The Ghost of Snapped Shot

Or, welcome to my low-maintenance heck.

Sovietization through Standards-Based Testing

Our transformation into a Soviet Republic is darned near complete:

An illustration, courtesy Rooster.
SAN DIEGO, California (CNN) -- Their mission is to protect airline passengers from acts of terror on U.S. flights. But in a special investigation, former and current air marshals told CNN that the number of marshals assigned to police flights is so low that the federal agency overseeing them has drastically lowered its firearms and psychological testing standards just so it can qualify new hires.

More than a dozen current and former marshals told CNN that so many federal air marshals have resigned and are not being replaced that airport screeners are being employed to fill the dwindling ranks.

But the Transportation Security Administration, or TSA, says that's not true and the rate of those leaving has remained at 6.5 percent a year since 2001.

A former federal air marshal and weapons trainer who left the agency in 2006 after four years of service said the situation was so bad that managers at his office fudged the numbers by assigning marshals to short, no-risk flights.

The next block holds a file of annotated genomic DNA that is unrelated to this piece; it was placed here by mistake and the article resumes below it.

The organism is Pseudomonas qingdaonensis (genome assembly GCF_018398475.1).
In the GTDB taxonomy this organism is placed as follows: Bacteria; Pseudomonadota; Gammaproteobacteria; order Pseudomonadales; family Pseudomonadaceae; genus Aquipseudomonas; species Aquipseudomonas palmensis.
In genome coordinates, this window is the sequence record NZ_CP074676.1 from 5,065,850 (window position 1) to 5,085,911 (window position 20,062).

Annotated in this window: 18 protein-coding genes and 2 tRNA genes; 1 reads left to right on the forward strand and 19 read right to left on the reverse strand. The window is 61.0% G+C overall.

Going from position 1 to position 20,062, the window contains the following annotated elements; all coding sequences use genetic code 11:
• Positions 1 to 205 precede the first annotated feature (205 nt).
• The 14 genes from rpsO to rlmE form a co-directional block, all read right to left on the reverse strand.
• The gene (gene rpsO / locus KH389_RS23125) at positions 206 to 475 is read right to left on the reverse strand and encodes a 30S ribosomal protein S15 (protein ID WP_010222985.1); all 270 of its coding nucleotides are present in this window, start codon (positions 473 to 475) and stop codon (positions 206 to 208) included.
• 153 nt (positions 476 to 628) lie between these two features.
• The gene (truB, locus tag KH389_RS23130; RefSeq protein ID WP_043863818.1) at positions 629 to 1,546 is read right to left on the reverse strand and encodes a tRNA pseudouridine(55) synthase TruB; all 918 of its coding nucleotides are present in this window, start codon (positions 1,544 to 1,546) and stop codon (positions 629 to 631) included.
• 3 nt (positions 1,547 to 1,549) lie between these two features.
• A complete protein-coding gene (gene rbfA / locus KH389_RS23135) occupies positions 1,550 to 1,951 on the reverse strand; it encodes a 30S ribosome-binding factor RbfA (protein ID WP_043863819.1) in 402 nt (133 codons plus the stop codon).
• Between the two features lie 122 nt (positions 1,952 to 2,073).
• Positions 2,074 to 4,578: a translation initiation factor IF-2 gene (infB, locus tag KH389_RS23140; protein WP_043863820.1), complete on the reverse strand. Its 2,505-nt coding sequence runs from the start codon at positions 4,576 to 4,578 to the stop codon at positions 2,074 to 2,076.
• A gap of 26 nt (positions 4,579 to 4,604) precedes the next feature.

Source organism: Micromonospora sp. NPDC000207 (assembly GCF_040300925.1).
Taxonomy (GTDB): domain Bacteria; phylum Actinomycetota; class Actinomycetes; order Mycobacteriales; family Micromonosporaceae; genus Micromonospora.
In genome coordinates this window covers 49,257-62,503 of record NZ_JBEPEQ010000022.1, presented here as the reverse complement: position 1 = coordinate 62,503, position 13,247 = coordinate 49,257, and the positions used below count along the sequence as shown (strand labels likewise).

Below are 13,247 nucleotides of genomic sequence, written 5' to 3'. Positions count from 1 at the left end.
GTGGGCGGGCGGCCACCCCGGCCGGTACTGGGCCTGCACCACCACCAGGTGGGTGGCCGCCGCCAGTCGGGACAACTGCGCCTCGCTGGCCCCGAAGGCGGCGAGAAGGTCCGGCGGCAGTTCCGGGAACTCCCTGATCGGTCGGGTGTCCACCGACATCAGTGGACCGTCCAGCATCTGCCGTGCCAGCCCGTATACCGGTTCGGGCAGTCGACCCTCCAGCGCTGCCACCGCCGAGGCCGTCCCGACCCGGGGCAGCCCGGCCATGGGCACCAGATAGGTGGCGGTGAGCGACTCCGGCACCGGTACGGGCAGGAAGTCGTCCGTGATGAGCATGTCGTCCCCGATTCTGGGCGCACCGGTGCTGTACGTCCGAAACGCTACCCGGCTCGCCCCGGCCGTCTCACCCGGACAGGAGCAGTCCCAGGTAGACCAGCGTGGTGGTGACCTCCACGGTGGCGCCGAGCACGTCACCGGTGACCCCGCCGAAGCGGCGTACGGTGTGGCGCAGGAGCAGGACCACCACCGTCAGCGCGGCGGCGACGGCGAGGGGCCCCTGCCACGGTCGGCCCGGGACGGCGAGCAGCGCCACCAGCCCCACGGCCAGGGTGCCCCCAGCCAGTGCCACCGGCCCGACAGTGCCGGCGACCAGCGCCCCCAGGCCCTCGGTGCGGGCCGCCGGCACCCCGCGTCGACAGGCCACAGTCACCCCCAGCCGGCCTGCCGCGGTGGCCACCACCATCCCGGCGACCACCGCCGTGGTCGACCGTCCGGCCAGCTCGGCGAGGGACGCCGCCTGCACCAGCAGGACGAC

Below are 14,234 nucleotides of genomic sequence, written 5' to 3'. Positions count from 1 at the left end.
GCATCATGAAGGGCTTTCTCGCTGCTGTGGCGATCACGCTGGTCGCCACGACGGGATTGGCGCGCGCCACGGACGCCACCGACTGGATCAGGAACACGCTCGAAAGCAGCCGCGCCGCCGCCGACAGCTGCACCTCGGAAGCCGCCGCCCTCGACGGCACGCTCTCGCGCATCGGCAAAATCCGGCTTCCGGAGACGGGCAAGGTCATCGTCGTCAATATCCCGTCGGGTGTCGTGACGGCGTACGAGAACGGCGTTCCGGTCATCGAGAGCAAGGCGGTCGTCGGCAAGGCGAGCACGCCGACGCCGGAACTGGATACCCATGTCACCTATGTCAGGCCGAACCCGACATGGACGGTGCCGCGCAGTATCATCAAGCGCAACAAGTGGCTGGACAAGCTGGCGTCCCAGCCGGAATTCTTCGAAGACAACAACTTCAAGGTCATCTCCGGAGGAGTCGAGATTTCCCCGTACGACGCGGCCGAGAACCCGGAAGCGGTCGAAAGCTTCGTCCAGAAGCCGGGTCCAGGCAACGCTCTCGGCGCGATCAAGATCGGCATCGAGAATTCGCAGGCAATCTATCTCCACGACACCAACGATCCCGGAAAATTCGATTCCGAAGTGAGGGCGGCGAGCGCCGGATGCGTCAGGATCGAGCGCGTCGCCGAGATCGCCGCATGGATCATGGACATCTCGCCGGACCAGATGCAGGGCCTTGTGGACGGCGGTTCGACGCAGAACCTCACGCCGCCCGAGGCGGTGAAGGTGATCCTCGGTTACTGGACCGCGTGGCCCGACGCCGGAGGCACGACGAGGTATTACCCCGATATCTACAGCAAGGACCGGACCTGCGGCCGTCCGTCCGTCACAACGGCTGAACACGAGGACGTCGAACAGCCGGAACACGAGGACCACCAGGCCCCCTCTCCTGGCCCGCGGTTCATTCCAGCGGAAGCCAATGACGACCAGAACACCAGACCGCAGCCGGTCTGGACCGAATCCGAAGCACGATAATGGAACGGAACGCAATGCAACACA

The former marshal said that was done to make it appear that the percentage of manned flights was higher than it really was.

As those of you who grew up with memories of the 1980's will recall, "problematic" accounting was endemic in the former Soviet Union, and is likely one of the biggest contributing factors to its demise in the early 90's.

But heck, bureaucracy has only been proven to be a complete failure every single time it's been tried. Why the heck shouldn't we give it another 5,000 chances?

(h/t BulletBobCo)


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